Colin Day was in town to speak about the findings that inspired his most recent publication, entitled “The Lone Flag: Memoir of the British Consul in Macau during World War II.”
Mr Day explained during a dinner event promoted by the British Business Association of Macau that he book depicts John Pownall Reeves, a British consul in what was at the time the Portuguese colony of Macau from 1941 to 1946, the late years of the Second World War (WWII). The editor is an academic publisher who worked in both Britain and the USA before becoming a publisher for the Hong Kong University Press and later also a consultant to the Cultural Affairs Bureau (IC).
The book is based on the written reports of the British consul immediately after he left Macau to return home. During his next posting (in Rome), he wrote an account of his extraordinary years in the neutral enclave, which was surrounded by Japanese-held territory.
The core of the book is John Reeves’ memoir of those years and his tireless efforts to provide food, shelter and medical care for the region’s refugees. He coped with many challenges, as people faced starvation, including locals. Despite the territory’s neutrality, it was thoroughly infiltrated by Japanese agents and rife with assassinations. Day also had to navigate the complexities of multiple intelligence agencies—British, Portuguese, Japanese, and Chinese Nationalist—in a place that was described at those times as ‘the Casablanca of the Far East’.
According to Mr Day, Macau’s exceptional position during WWII and its history during those years have been hardly studied. “John Reeves’ memoir is an important contribution to our knowledge of this unique place at that time” because “we have a lot on the topic of Macau in the 18th and 19th century but the 20th century is not very well studied yet,” he said.
Mr Reeves’ main task was to provide relief to the approximately 10,000 people who crossed the Pearl River from Hong Kong to take refuge in Macau and who had a claim for support from the British Consul.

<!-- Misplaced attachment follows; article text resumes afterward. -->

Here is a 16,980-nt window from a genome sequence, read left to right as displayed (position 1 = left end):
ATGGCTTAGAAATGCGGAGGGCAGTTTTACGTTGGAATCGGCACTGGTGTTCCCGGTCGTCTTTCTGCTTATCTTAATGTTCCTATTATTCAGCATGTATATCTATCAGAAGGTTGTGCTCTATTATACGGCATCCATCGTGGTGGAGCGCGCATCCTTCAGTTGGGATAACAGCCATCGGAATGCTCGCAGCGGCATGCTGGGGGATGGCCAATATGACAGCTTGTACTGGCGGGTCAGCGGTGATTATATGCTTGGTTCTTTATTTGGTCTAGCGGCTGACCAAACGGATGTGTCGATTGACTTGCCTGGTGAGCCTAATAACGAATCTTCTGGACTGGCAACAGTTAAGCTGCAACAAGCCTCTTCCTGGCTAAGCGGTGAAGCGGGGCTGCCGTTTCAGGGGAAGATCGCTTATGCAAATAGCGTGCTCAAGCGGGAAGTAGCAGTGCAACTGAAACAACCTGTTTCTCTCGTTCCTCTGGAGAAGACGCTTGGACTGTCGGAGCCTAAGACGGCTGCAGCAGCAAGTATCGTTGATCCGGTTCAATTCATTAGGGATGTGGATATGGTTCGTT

In the book edited by Colin Day and Richard Garrett and with a biographical essay by David Calthorpe, “there is more than just historical facts,” Mr Day says. In fact, there are many similarities between those troubled times in Macau and, for example, what is happening now in Europe with the influx of refugees from Syria,
Afghanistan and other countries. “We must recall that Macau in those years grew from a population of less than 200,000 people to 600,000 in 1945, so when now Germany or another of the big countries in Europe is discussing [whether or not] to accept let’s say 100,000 refugees, it’s important to think that a place like Macau of the 1940s took in about 400,000, and that really puts such an extraordinary achievement into perspective.”
Mr Day also said that this book, and the information compiled and explained within it, could also help to explain why Macau was able to maintain its neutrality and autonomy when all of the surrounding territories fell at the hands of the Japanese army upon invasion.
Mr Day explained to the Times that this book came about by “pure accident.” “In around 2000, on one of my many visits to Macau, a South African scholar was in town and he brought with him a copy of Reeves’ memoir. I got interested in it until finally we really got moving on it, [at which point] my role was primarily to try to find out as much as possible about what was in the manuscript that Reeves did not explain. For example, he mentions the secretary, but we have no more information about her besides her name. [The role] was a little about filling in the blank spots,” he said.
More than just historians, Mr Day believes that this book might interest a lot of people, since it is basically a story of a terrible adventure in which Mr Reeves found himself with no escape point. “It is about a human being rising in a challenging situation and doing very good work,” Mr Day commented.
“I’m an economist by vocation and there are two particularly interesting mysteries in Macau during the Second World War. First there is the question of food supply and prices. The other interesting technical issue is that Reeves was actually receiving London-Lisbon-Macau money to pay for his refugees, and actually by the end of the war he had received 1.75 million pounds from London, which was quite substantial. How that mechanism worked and what were the actual consequences of that money flowing into Macau are interesting topics that I would like to dig into”, he said.
“I do believe that this book creates more opportunities for further studies about this topic,” he concluded.